12 Reasons Churches Don’t Practice Church Discipline

Some years ago, I conducted a study and wrote a book on membership classes in local churches. Many of those churches included teaching church covenants in their membership class, but they talked very little about church discipline. That is, they established expectations but did not always talk about accountability. Since then, I’ve conducted an ongoing informal survey to see why churches don’t do discipline. Here are the primary findings, in no particular order.

1. They don’t know the Bible’s teaching on discipline. I can only guess what percentage of regular attenders in evangelical churches even know that the Bible teaches the necessity of church discipline. This topic is one that some pastors choose to avoid.

2. They have never seen it done before. Some of the reticence to do church discipline is the result of ignorance. Frankly, I admit my own ignorance when I began serving as a pastor 30+ years ago. If you’ve never been part of a church that carried out discipline, it’s easy to let any of these following reasons halt the process.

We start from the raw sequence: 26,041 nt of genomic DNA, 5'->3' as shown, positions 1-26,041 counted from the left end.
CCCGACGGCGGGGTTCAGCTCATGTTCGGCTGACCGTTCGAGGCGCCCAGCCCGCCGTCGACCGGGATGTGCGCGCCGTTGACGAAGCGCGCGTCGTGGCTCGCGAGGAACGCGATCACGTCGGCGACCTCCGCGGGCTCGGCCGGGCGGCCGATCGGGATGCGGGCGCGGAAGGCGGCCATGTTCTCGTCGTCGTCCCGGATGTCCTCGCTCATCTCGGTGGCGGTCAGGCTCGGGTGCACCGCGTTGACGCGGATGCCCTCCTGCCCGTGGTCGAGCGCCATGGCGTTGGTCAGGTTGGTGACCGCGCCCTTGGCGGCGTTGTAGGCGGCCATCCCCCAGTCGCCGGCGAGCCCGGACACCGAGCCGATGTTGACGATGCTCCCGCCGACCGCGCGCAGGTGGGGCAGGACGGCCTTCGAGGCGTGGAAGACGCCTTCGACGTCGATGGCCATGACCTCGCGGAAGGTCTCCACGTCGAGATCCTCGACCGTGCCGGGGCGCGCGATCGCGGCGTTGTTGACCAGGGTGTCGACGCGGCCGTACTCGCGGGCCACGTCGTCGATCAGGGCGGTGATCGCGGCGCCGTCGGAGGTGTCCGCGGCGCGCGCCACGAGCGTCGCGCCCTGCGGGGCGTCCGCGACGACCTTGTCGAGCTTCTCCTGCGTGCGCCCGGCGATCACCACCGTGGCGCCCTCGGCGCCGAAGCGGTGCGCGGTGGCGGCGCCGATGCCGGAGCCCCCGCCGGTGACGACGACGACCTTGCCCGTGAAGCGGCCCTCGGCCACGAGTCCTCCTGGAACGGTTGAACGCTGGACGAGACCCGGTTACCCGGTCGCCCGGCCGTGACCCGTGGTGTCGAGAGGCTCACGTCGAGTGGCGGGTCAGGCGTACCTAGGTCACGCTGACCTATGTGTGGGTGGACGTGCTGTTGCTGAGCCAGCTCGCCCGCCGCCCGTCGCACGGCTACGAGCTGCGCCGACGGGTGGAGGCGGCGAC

3. They don’t want to appear judgmental. “Judge not, lest you be judged” takes precedence over any scripture that calls for discipline, especially in a culture where political correctness rules the day. Judging, it seems, is deemed an unchristian act.

4. The church has a wide-open front door. Church discipline is challenging to do if membership expectations are few; that is, it’s difficult to hold someone accountable to standards never stated in the first place. The easier it is to join the church, the harder it is to discipline people when necessary.

5. They have had a bad experience with discipline in the past. For those churches that have done discipline, the memories of poorly done discipline seem to last long. They remember confrontation, judgment, heartache and division—with apparently no attempt to produce repentance and reconciliation.

6. The church is afraid to open “Pandora’s box.” If they discipline one church member, they fear establishing a pattern that can’t be halted as long as human beings comprise their congregation. To put it another way, they wonder how many members will remain if they discipline every member with unrepentant sin.

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Chuck Lawless
Chuck Lawless currently serves as Professor of Evangelism and Missions and Dean of Graduate Studies at Southeastern Seminary. You can connect with Dr. Lawless on Twitter @Clawlessjr and on at facebook.com/CLawless.

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